JetBlue Airways Corporation Should Ignore the Critics and Play the Long Game

JetBlue Airways Corporation is wisely focusing on implementing its long-term growth strategy, rather than giving in to critics focused on the short term.

Jun 26, 2014 at 6:16PM

While shares of JetBlue Airways Corporation (NASDAQ:JBLU) have put together a nice run in the last year, the airline still has plenty of detractors. Many investors and stock analysts have criticized JetBlue's financial performance compared to competitors like Delta Air Lines (NYSE:DAL). These critics argue that JetBlue stock would soar even higher with appropriate changes.

JBLU Chart

JetBlue Airways One-Year Stock Chart. Data by YCharts.

Many of the changes recommended by these investors and analysts involve dropping the most customer-friendly aspects of JetBlue's product. On the flip side, many travel writers claim that JetBlue is losing its unique identity and becoming just another airline like Delta Air Lines and the other legacy carriers.

Facing critics from both sides, what is JetBlue to do? Its best response is simply to ignore the critics for now, and continue implementing its long-term initiatives. The critics on both sides are looking for instant gratification, but JetBlue's current strategy is more likely to create real long-term value for investors and customers.

Squeezing customers for cash
Two key factors in the resurgence of legacy carriers like Delta have been the introduction of checked bag fees and initiatives to squeeze more seats onto each plane. Delta has been a leader in both respects.

Images

Delta has improved its profitability by adding rows to its planes and boosting fee revenue. Photo: The Motley Fool

Last year, Delta collected more than $800 million in checked bag fees (and a similar amount in change fees and cancellation fees. Delta has also added rows to most of its planes to reduce unit costs.

These initiatives have allowed Delta to increase revenue without incurring much in the way of additional costs. The resulting boost in financial performance has sent Delta shares soaring from single-digit territory as recently as the summer of 2012 to nearly $40 today.

DAL Chart

Delta Air Lines Five-Year Stock Chart. Data by YCharts.

Not surprisingly, Wall Street analysts want JetBlue to copy Delta's policies. One such analyst recently argued that JetBlue could grow earnings through "a first checked bag fee, increasing seat density, cutting capex, dropping hedging, simplifying the fleet, and overbooking... to name a few."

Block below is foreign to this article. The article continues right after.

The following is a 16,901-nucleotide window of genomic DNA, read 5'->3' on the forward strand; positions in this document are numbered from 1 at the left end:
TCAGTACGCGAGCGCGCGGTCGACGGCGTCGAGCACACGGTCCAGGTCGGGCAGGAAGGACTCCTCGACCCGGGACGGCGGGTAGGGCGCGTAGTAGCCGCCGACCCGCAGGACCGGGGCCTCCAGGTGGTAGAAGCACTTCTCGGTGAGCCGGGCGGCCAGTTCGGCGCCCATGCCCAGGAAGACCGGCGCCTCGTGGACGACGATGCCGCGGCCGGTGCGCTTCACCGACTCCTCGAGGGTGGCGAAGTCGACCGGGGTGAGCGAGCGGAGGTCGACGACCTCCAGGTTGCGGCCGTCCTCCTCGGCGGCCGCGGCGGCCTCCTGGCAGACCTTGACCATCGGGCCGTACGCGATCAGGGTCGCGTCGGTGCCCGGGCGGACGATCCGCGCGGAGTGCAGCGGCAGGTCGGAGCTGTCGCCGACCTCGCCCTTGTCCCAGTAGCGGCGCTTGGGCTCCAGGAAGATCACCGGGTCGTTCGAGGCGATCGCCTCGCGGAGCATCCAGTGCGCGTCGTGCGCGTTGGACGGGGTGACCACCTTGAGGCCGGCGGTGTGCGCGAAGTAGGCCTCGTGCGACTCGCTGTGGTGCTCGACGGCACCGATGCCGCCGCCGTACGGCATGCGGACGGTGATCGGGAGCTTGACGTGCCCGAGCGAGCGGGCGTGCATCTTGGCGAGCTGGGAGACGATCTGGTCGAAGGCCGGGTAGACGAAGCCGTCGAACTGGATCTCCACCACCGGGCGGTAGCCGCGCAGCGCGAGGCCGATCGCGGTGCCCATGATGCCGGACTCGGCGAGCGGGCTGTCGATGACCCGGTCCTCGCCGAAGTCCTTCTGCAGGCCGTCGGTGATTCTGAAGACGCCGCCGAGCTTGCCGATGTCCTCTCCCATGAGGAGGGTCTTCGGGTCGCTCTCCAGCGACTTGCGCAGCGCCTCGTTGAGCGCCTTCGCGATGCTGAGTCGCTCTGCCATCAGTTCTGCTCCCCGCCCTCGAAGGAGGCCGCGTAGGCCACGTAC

In other words, his proposal is to gut JetBlue of most of its unique features, instead, offering more fees, less legroom, less growth, and no guarantee that your seat hasn't been sold to someone else, as well. These changes probably would drive significant margin improvement in the short term. However, the biggest winners would be other airlines, which would no longer face a disruptive, growing rival.

Is JetBlue selling out?
On the other side are the consumer advocates, who think JetBlue has already become the JetBlue of Wall Street analysts' dreams -- a money-grubbing, customer-unfriendly airline. For example, consumer advocate Christopher Elliott recently wrote in USA TODAY that JetBlue has lost its heart.

He points out that some things that used to be free, like headsets, blankets, and pillows, now carry an additional charge. Yet, this overlooks all the things that don't come with an extra charge on JetBlue -- checking a bag, live TV, satellite radio, unlimited snacks and beverages, and now, also, Wi-Fi access.

Jetblue Premium Cabin

Does JetBlue's premium cabin show it no longer cares about ordinary fliers? (Photo: JetBlue)

Elliott also points to the addition of extra-legroom "Even More Space" seats, and JetBlue's new "Mint" premium cabins for transcontinental flights as a "betrayal of JetBlue's egalitarian values." It's true that some passengers are paying more for extra personal space on JetBlue. However, it seems petty to fault the company for that when everybody else still has more legroom than on any other U.S. carrier.

JetBlue is building long-term value
Critics don't seem to recognize that JetBlue is playing the long game. JetBlue does operate on a lower profit margin than most U.S. airlines today, including Delta. That's due, in part, to the company's refusal to adopt all of its rivals' customer-unfriendly measures, as well as its growth investments.

The payoff is that travelers continue to flock to JetBlue. Whereas other major airlines are growing capacity in the low single-digit range, JetBlue plans to grow in the high single-digit range for the next several years. That will allow it to grow revenue faster than other airlines, and ultimately leverage its investments to earn significantly more money than it can today.

Jetblue A

JetBlue's growth strategy will lead to higher earnings in the long run. (Photo: JetBlue Airways.)